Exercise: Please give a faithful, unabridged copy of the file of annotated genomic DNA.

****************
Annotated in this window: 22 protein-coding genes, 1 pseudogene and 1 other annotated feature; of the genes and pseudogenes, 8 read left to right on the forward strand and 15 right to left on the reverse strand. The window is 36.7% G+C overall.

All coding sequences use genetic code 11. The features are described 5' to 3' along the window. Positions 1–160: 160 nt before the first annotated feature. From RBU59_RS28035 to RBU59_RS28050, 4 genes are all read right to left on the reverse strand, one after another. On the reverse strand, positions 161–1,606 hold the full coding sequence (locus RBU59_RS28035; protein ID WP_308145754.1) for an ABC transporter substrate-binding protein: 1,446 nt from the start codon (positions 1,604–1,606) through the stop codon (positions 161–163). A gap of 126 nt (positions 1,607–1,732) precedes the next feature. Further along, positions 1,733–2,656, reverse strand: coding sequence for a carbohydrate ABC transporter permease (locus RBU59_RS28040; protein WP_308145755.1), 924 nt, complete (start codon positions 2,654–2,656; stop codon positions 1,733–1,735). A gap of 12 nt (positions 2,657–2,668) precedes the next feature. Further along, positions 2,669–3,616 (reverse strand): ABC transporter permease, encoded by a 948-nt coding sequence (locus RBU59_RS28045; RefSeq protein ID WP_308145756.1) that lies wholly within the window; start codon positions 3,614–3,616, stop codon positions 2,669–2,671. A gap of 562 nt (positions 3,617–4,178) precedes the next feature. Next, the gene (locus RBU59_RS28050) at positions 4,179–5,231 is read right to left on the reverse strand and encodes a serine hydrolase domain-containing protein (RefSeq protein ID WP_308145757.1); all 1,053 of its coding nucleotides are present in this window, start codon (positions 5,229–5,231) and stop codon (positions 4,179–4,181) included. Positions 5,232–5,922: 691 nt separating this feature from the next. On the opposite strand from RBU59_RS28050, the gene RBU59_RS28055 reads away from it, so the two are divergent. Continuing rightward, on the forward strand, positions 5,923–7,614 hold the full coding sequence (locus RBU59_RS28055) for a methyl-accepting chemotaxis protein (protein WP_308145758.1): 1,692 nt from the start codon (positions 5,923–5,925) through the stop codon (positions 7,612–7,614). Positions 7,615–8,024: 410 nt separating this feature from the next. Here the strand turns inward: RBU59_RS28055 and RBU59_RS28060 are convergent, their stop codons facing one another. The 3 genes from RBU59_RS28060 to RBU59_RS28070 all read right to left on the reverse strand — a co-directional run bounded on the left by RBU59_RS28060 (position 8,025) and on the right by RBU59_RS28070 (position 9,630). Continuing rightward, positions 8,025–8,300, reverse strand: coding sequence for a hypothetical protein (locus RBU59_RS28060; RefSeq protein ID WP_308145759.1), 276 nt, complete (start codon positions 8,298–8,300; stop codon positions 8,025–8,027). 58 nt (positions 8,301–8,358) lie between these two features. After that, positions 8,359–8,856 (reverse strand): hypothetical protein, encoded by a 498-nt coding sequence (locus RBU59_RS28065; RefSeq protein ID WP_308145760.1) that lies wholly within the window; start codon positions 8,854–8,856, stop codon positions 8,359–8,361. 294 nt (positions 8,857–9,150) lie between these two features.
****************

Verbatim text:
Annotated in this window: 22 protein-coding genes, 1 pseudogene and 1 other annotated feature; of the genes and pseudogenes, 8 read left to right on the forward strand and 15 right to left on the reverse strand. The window is 36.7% G+C overall.

All coding sequences use genetic code 11. The features are described 5' to 3' along the window. Positions 1–160: 160 nt before the first annotated feature. From RBU59_RS28035 to RBU59_RS28050, 4 genes are all read right to left on the reverse strand, one after another. On the reverse strand, positions 161–1,606 hold the full coding sequence (locus RBU59_RS28035; protein ID WP_308145754.1) for an ABC transporter substrate-binding protein: 1,446 nt from the start codon (positions 1,604–1,606) through the stop codon (positions 161–163). A gap of 126 nt (positions 1,607–1,732) precedes the next feature. Further along, positions 1,733–2,656, reverse strand: coding sequence for a carbohydrate ABC transporter permease (locus RBU59_RS28040; protein WP_308145755.1), 924 nt, complete (start codon positions 2,654–2,656; stop codon positions 1,733–1,735). A gap of 12 nt (positions 2,657–2,668) precedes the next feature. Further along, positions 2,669–3,616 (reverse strand): ABC transporter permease, encoded by a 948-nt coding sequence (locus RBU59_RS28045; RefSeq protein ID WP_308145756.1) that lies wholly within the window; start codon positions 3,614–3,616, stop codon positions 2,669–2,671. A gap of 562 nt (positions 3,617–4,178) precedes the next feature. Next, the gene (locus RBU59_RS28050) at positions 4,179–5,231 is read right to left on the reverse strand and encodes a serine hydrolase domain-containing protein (RefSeq protein ID WP_308145757.1); all 1,053 of its coding nucleotides are present in this window, start codon (positions 5,229–5,231) and stop codon (positions 4,179–4,181) included. Positions 5,232–5,922: 691 nt separating this feature from the next. On the opposite strand from RBU59_RS28050, the gene RBU59_RS28055 reads away from it, so the two are divergent. Continuing rightward, on the forward strand, positions 5,923–7,614 hold the full coding sequence (locus RBU59_RS28055) for a methyl-accepting chemotaxis protein (protein WP_308145758.1): 1,692 nt from the start codon (positions 5,923–5,925) through the stop codon (positions 7,612–7,614). Positions 7,615–8,024: 410 nt separating this feature from the next. Here the strand turns inward: RBU59_RS28055 and RBU59_RS28060 are convergent, their stop codons facing one another. The 3 genes from RBU59_RS28060 to RBU59_RS28070 all read right to left on the reverse strand — a co-directional run bounded on the left by RBU59_RS28060 (position 8,025) and on the right by RBU59_RS28070 (position 9,630). Continuing rightward, positions 8,025–8,300, reverse strand: coding sequence for a hypothetical protein (locus RBU59_RS28060; RefSeq protein ID WP_308145759.1), 276 nt, complete (start codon positions 8,298–8,300; stop codon positions 8,025–8,027). 58 nt (positions 8,301–8,358) lie between these two features. After that, positions 8,359–8,856 (reverse strand): hypothetical protein, encoded by a 498-nt coding sequence (locus RBU59_RS28065; RefSeq protein ID WP_308145760.1) that lies wholly within the window; start codon positions 8,854–8,856, stop codon positions 8,359–8,361. 294 nt (positions 8,857–9,150) lie between these two features.